Ordinary Iraqis say they have been caught in the middle of Shiite political rivals’ cut-throat competition for influence, while communities across the country are gripped by mounting challenges.
The past several months have been excruciating for Iraqis, as the political elite have failed time and again to form a new government since the October elections.
The political infighting hit worrying levels last week when influential Shiite cleric Moqtada Al Sadr ordered his followers to take over the parliament building and stage an open-ended sit-in.
The protesters have since been ordered by Mr Al Sadr to leave the parliament building but will remain camped outside.
Mr Al Sadr's aim is to derail efforts by the Iran-backed Co-ordination Framework to form a government. In return, his rivals — who suffered significant losses in the election — briefly launched counter-protests on Monday in a show of force.
The Co-ordination Framework, at least on paper, has a fighting chance of forming the next government after Mr Al Sadr removed his MPs from parliament in June.
Both sides have shrugged off calls for calm and dialogue. Many feared Monday’s protests could have led to violence, as both factions are heavily armed.
“Literally, we are lost between them,” Ibrahim Ali, 55, told The National.
“All the people are terrified, not only me, especially yesterday. We thought they would fight each other in the streets.”
Preparing for the worst over the past month, Mr Ali has been building a stockpile of essential food items at home — rice, sugar, dried food and drinking water.
“The situation is very hard and I see no exit,” he added, standing in Baghdad’s upscale Mansour neighbourhood.
“There is no future in Iraq, the future is bleak with the presence of these political parties and militias. They only care about their interests and how to secure the biggest slice in the cake.”
The political stalemate is the longest since the 2003 US-led invasion that toppled Saddam Hussein. It has led to delays in approving this year's federal budget, hindered efforts to improve public services and halted plans to create jobs in a country where unemployment hit at least 14.2 per cent in 2021.
Members of the bloc derailed efforts to form a government through series of legal challenges and parliament session boycotts to block the candidates put forward by Mr Al Sadr's allies for the role of president — a vital step in government formation. Intimidation tactics were also reportedly employed.
In June, Mr Al Sadr ordered his MPs to resign, opening a path for the Co-ordination Framework to form a government.
Last week, the bloc nominated Shiite politician Mohammed Shia Al Sudani for the role of prime minister, someone Mr Al Sadr has called a “shadow” of his rival, former prime minister Nouri Al Maliki, one of the senior Co-ordination Framework leaders.
Before a planned parliamentary session on Thursday, Mr Al Sadr's followers briefly occupied the legislative building. They returned on Saturday and started their sit-in, prompting the parliament speaker to suspend the session indefinitely.
Few residents of Baghdad have ventured outside their homes since the protests began and the main markets in the city have been mostly empty. For those brave enough to go out, road closures around the Green Zone have snarled traffic.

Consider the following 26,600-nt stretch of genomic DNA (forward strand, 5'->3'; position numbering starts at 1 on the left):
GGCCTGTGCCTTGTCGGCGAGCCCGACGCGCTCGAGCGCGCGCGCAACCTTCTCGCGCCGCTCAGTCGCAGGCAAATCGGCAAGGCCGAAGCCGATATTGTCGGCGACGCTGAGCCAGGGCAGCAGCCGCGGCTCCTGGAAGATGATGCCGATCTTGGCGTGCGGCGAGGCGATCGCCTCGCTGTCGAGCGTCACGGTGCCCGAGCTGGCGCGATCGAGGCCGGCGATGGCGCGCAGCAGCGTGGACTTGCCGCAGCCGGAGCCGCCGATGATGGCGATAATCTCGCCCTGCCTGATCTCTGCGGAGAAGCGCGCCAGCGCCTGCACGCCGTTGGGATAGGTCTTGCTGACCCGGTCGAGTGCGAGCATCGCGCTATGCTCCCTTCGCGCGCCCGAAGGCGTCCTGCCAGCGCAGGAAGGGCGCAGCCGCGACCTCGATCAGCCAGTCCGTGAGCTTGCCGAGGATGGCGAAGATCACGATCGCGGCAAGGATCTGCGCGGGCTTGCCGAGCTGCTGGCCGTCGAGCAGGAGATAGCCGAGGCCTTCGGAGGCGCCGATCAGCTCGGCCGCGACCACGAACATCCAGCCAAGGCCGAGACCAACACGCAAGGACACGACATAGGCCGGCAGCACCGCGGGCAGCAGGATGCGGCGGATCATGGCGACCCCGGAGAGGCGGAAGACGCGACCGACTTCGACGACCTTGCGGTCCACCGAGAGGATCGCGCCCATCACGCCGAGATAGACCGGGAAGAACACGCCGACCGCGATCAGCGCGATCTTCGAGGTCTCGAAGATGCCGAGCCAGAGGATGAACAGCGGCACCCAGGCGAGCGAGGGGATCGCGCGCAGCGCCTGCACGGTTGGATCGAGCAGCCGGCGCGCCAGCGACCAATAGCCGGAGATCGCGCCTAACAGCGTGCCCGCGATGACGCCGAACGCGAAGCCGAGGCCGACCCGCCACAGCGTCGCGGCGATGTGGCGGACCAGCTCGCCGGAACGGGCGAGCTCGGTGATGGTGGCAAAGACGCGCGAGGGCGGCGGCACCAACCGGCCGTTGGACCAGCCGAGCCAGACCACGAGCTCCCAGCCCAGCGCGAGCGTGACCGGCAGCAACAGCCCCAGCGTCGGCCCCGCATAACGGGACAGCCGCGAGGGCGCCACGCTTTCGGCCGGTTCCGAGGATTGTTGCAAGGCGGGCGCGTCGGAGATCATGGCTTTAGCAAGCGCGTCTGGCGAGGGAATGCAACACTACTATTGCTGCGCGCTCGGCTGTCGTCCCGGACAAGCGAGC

“Our sales dropped by at least 40 per cent,” said Fatima Sabah, a cashier at a women's clothing store in Mansour. Other workers stand nearby, with no shoppers to be seen.
“No one dares, or has the mood to go out and buy anything while the country is burning and on the verge of a collapse,” Mr Sabah, 25, said.
Late on Monday, Iraqi Prime Minister Mustafa Al Kadhimi renewed calls for calm and de-escalation as his caretaker government searches for a solution.
But Mr Ali says such efforts will lead to nothing.
“The only solution is to form a national salvation government to prepare for another election and most important, to change the political system, giving more power to the president of the state,” he said.
Occupying the Green Zone
The eerie silence of the rest of the city changes into something much different in the Green Zone.
Three-wheeled rickshaws, known as tuk-tuks, shuttle Mr Al Sadr’s followers to and from the parliament building. Tents have been erected along the main road that runs next to the Green Zone, with free food and drinks on offer for protesters.
Three lines of volunteers search those looking to enter the area, where some protesters sleep on mattresses spread out on the marble floors. Others chant and read pro-Al Sadr slogans and poems.
“Here are the soldiers of the Sayyed,” one group chanted, using the honorific for descendants of Prophet Mohammed.
Posters with images of Mr Al Sadr hang on the walls alongside banners with pledges of allegiance from different Iraqi tribes and leaders.
“Yes, yes for reform,” one banner reads. “We are with our leader, Moqtada Al Sadr, to overhaul the political system and salvage the country,” another says.
Ali Abbas Alwan joined the sit-in on Sunday. He came from Diyala province in north-eastern Iraq, leaving behind a wife and two young children.
“For the sake of Iraq and the Sayyed, we are here today,” Mr Alwan, a 29-year-old construction worker, told The National.
“We believe in him and we are certain that he will take the country out of this dilemma that the corrupt and the thieves put the country in.”
On Tuesday morning, he received a phone call from his family, saying that they had ran out of milk for his 1-year old child.
“I will go back to them today to work for few days so that I can buy the milk and other needs and will get back again here,” he said.